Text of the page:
The work on clearing out the south side of the hay barn continues as we haul out another load of wasted hay, and shift around bales of alfalfa and grassy hay in preparation for cleaning that side of the barn down to bare dirt.
Work on Vermadise went forward as well as the new southern door was installed and trimed. It's about time too since the nights are getting down into the 40's and the tomatoes would be doing better if they were able to stay warmer at night.
October 9: Cleaning out the hay barn isn't a lot of fun, but it's a necessary chore and it certainly is more pleasant doing it now that it would have been back in July. By doing a part of the work each day, we work together to whittle the task down to the point where it's just something that needs doing rather than something to dred. Which is part of the key to how we do things here; interesting work tends to be done by those most interested, and the rest gets done as a group project.
In order to get all the remaining hay stored in just the north side of the barn, we're needed to stack the bales up to the roof. As we work our way down on the south side and up on the north side, the effort needed to move these hundred pound bales increases considerably. To that end we use a pulley to hoist the bales up to where they need to go. It takes a bit of practice to get the timing down right, but when three people are pulling together, the bales seem to fly up to where they need to go.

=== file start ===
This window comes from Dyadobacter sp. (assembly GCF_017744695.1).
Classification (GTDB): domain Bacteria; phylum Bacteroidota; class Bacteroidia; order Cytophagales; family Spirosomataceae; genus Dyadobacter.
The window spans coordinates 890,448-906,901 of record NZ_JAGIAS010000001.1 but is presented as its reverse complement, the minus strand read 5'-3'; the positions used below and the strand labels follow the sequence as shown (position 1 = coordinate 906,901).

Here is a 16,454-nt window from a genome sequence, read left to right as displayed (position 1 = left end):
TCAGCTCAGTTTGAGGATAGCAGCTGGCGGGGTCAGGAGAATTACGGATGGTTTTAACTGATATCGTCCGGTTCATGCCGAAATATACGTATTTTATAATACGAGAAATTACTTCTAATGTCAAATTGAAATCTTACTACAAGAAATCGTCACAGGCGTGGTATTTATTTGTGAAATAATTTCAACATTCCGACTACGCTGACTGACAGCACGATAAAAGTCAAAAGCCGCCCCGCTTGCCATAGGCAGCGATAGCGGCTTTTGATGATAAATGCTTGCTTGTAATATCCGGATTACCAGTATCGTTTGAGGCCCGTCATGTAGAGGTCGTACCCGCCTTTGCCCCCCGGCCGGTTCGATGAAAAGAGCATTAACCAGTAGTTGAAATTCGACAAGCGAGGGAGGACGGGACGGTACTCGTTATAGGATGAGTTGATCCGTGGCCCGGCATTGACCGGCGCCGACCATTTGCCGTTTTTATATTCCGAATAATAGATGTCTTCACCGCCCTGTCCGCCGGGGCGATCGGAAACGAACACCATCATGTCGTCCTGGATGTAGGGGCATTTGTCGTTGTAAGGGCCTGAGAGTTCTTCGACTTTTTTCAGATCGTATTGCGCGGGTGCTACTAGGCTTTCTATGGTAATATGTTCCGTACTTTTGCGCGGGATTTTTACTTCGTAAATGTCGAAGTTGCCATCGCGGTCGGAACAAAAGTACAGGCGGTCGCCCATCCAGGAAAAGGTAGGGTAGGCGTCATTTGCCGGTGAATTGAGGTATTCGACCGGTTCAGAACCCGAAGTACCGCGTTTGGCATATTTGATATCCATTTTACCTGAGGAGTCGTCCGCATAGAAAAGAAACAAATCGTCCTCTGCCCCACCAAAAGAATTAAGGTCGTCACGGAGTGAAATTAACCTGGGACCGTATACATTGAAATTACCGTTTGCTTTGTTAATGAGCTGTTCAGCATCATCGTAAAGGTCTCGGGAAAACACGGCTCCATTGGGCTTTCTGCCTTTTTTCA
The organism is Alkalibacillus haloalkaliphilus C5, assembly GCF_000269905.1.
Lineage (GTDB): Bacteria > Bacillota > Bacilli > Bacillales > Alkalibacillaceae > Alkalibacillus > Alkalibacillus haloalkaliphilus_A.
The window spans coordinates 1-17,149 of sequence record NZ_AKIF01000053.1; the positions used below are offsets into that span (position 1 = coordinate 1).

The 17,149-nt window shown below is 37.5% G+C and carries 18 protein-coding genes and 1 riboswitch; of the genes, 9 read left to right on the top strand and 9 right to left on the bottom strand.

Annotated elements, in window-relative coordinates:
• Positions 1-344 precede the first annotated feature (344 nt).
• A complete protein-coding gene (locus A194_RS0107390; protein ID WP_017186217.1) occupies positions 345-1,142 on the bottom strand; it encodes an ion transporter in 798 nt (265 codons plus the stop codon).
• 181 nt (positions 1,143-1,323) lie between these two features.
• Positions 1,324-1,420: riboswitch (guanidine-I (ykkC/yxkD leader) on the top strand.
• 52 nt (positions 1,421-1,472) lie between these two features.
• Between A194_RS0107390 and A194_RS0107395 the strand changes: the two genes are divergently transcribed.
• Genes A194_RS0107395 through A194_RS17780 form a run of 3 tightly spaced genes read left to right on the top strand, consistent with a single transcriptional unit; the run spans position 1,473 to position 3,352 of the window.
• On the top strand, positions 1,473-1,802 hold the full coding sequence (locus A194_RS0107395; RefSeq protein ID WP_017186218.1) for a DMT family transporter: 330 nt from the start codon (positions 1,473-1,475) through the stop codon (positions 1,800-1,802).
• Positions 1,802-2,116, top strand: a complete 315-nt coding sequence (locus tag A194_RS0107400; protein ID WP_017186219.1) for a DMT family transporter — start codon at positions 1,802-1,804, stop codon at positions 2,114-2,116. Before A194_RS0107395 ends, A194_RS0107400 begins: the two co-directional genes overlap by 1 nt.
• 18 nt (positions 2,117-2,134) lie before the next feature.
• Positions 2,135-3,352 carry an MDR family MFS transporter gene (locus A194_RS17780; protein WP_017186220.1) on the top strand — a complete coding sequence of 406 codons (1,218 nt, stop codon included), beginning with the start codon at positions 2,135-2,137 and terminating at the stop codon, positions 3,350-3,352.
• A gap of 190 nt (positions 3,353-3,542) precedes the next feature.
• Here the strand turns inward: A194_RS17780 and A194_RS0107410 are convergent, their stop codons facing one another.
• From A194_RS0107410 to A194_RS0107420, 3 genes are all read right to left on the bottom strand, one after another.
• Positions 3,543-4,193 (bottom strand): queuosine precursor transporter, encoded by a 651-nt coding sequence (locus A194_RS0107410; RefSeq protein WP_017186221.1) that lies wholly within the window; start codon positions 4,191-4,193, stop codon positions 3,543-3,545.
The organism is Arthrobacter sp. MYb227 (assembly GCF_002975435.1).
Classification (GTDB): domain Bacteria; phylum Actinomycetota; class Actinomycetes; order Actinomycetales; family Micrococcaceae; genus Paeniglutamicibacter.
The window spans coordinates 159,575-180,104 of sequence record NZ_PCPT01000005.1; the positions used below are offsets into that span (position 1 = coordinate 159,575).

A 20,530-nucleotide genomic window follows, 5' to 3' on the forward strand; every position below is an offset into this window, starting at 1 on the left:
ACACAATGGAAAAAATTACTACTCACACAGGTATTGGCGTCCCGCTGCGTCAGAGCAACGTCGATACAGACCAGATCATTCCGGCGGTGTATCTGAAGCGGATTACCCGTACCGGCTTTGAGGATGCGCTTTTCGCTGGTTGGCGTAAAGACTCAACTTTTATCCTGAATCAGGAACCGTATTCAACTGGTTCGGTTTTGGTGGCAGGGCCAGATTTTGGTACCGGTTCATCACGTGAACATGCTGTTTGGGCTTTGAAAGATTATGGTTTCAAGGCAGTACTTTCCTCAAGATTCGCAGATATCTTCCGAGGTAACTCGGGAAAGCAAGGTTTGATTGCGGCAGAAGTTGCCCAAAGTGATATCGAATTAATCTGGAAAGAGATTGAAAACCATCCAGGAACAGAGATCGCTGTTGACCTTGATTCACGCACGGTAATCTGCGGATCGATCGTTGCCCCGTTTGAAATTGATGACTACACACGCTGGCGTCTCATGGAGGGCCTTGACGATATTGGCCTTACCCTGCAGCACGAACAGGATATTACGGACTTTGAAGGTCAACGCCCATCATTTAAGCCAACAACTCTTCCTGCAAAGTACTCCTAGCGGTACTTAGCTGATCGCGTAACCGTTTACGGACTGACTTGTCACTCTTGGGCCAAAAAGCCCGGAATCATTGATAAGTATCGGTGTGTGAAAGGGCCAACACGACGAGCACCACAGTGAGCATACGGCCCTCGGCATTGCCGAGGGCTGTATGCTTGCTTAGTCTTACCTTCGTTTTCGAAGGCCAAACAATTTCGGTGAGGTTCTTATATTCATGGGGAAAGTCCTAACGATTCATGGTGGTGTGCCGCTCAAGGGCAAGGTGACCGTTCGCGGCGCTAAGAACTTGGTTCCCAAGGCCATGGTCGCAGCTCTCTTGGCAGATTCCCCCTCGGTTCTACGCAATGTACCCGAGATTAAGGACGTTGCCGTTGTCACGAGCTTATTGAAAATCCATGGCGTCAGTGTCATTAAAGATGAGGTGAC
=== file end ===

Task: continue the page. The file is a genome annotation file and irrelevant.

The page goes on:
After shifting bales, we raked up another wagon load of wasted hay and took it up to the compost yard. Virgil had an idea that putting a tarp under the hay would facilitate unloading, and so we gave that a try.
I'm pleased to report that Virgil's idea worked like a charm. In no time at all the trailer was unloaded and the wasted hay skidded over to where it needed to go :-)
October 10: Another routine, getting-ready-for-winter sort of Windward day. For example, today we used the work truck as a sort of shuttle moving various resources around so that they'll be "findable" later on. With 131 acres, it's very easy for things to be here somewhere but unavailable because they're not sorted into some sort of logical arrangment, a condition we refer to as "deep storage." And although it's still a couple of months away, once the snow comes to stay anything that's not put up will be unavailable until spring. Kerry prepared a great lunch of roasted turkey with gravy over garden fresh potatoes, and afterwards the 'terns took a run down to the river to hunt apples and rocks before returning to finish moving that last layer of hay. By now they've gotten pretty adept at working the haul line and the heavy bales almost flew up to the top of the hay barn. Otherwise, lots of little projects underway ranging from installing a railroad tie needed to secure the Loafing Pen's gate latch to the felted handbag that Kerry's working on.